Next, allow your Orthodontist to recommend a new Orthodontist and send records and notes directly.  This shows the new Orthodontist that everyone is on the same page and it keeps the treatment plan consistent.  Cases transferring mid-treatment will not look the same as they started; it is important to know where a patient came from just as much as knowing what the teeth look like at the time of transfer.  Until the new doctor has accepted your family, make sure kids are brushing well.

Finally, don’t be afraid to talk about the insurance and money with both your current Orthodontist and the new Orthodontist.  I always fill out a financial sheet for the new Orthodontist so thay know our initial fee, what the insurance has/will pay and what the patient has/still needs to pay.  I don’t charge interest for payment plans at my office so it is relatively easy to stop payments and leave the remaining payments (plus a fee for retentions, usually $450 at my office) for the next office.  If the patient tells me they are moving in a few months and I fell they have over-paid a few months, I can stop payments early and even bring them in a little more often to get some more done before they move.  This leaves more money for the new office and may give the patient a lower fee at the new office if more is complete.

Regardless, every patient should expect to pay more for a transferred case v. finishing with the original Orthodontist.  It can go the other way or can be a wash, but do not expect that.  And the worst thing you can do is start off complaining to the new Orthodontist that you are paying them too much.  Remember that they are estimating time remaining from where the patient stands now; they do not have the down payment to carry them if a case is going longer than estimated (can be from missed appointments, compliance, slow eruptions, unexpected growth or just a tough case with really solid bone slowing movements).  The original Orthodontist would likely not increase a fee midstream but you cannot expect a new orthodontist to eat that extra time.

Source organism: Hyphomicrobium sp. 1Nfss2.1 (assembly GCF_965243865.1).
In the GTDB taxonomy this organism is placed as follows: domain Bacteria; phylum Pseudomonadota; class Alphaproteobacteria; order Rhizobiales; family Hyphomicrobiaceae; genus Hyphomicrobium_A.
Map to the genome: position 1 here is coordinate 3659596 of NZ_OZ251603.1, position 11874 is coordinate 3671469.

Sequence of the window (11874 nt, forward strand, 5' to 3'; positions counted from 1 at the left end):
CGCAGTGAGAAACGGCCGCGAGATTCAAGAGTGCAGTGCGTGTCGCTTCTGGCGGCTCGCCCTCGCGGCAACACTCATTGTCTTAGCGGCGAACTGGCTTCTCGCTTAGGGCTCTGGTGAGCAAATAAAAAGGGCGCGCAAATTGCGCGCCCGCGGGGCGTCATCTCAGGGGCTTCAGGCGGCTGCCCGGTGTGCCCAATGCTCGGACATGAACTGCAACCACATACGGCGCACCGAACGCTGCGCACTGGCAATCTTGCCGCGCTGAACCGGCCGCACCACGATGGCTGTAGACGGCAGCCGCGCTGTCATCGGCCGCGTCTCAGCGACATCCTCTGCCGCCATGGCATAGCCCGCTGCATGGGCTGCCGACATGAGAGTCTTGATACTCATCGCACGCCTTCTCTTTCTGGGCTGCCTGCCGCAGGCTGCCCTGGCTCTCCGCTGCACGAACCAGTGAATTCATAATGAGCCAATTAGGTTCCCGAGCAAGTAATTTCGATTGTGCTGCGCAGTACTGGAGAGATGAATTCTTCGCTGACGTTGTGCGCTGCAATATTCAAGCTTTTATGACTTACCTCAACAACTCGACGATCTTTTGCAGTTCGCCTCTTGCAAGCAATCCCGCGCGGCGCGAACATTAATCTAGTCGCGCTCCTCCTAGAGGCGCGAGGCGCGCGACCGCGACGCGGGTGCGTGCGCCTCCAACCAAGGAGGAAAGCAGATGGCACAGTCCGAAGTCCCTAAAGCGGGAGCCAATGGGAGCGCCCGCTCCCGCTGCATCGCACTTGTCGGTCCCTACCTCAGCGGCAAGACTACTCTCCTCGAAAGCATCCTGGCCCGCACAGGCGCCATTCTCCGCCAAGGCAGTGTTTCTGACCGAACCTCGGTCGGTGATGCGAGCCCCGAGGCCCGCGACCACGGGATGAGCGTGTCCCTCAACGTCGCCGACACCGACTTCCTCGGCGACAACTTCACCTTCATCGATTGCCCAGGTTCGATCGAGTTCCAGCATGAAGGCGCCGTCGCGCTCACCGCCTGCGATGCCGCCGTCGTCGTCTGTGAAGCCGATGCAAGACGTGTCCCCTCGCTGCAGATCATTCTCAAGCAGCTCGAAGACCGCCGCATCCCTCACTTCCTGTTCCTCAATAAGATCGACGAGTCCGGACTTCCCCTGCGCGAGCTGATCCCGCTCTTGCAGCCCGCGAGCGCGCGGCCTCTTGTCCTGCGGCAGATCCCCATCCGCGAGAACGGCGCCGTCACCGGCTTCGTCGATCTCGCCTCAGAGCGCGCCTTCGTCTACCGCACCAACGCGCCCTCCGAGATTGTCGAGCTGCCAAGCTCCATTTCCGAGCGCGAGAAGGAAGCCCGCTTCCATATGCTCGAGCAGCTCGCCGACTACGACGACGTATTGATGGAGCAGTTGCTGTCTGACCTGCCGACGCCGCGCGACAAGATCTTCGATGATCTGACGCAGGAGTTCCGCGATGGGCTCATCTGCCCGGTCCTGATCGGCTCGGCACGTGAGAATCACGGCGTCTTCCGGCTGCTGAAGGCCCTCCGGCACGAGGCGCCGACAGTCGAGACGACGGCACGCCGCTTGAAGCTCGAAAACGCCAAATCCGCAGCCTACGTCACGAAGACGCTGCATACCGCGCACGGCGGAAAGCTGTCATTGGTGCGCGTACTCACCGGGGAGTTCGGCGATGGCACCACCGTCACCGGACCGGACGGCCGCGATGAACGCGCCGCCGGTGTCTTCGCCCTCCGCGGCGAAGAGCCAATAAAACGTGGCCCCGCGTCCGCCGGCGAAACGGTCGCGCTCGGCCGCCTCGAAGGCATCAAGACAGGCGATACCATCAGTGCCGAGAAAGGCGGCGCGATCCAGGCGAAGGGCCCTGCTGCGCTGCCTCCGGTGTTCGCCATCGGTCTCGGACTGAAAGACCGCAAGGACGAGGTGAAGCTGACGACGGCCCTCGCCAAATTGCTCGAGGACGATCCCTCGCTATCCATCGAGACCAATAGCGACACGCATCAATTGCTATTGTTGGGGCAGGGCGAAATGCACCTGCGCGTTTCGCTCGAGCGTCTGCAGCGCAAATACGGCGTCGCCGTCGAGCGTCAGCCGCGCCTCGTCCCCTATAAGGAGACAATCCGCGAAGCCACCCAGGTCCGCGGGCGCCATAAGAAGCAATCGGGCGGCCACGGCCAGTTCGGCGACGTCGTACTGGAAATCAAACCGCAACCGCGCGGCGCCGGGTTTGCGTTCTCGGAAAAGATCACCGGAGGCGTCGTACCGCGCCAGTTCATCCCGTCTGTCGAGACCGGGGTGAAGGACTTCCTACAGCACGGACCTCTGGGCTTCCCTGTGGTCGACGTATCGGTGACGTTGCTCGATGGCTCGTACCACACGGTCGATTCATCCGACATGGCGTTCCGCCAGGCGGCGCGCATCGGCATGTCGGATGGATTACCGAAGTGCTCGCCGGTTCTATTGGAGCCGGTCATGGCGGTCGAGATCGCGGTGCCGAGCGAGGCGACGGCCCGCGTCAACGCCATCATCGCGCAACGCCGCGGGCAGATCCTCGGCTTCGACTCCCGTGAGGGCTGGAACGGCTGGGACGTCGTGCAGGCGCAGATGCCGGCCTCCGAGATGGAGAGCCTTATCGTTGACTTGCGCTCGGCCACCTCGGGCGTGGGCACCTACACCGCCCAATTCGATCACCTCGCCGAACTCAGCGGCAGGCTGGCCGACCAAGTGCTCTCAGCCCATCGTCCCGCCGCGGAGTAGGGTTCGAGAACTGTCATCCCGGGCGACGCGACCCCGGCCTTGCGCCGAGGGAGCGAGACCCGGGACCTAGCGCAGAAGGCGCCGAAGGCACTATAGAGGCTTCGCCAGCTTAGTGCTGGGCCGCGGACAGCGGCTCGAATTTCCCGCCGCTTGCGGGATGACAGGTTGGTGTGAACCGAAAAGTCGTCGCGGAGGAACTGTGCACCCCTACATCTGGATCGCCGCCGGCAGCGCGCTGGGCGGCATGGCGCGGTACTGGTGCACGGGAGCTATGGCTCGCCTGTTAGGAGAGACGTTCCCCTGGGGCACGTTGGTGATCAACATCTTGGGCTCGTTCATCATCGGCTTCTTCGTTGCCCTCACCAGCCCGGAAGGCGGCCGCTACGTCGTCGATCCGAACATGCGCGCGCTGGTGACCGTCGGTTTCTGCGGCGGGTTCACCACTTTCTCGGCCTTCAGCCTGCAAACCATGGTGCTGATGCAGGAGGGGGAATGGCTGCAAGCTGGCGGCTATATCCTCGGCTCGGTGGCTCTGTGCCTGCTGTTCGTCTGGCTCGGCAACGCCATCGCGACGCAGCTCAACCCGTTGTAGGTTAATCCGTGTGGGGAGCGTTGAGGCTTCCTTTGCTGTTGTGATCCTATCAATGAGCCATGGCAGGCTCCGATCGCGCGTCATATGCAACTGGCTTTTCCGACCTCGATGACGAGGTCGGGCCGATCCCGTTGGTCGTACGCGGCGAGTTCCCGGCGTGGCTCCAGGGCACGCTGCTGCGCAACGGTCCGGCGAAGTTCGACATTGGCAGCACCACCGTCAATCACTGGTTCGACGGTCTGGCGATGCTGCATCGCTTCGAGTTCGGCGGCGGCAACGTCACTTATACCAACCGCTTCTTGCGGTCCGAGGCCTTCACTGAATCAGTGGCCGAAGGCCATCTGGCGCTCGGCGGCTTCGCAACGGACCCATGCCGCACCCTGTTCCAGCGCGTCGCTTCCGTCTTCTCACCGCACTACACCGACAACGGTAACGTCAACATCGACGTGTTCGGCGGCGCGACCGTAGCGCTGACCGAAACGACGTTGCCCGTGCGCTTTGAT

If I get a financial sheet from a transferring Orthodontist, I try very hard to keep the treatment the same assuming progress has been consistent and the fee structured fairly.  I also try to give a complete fee to finish a case if it is longer than 6mo (versus a monthly fee).  It will generally be prorated based on my fee schedule with consideration of the previous doctor’s fees and collected fees.  If a case requires debonding and then placement  of new braces, there will be a significantly higher fee (probably still less than full fee but still significant, maybe 75 to 90% fee).  IF there is only a few months remaining, I will likely charge $150/mo plus retention ($450).  IF they are already in retainers, we will set up a retention protocol based on what they have (retainers) and how their teeth look, cost will likely be around $450.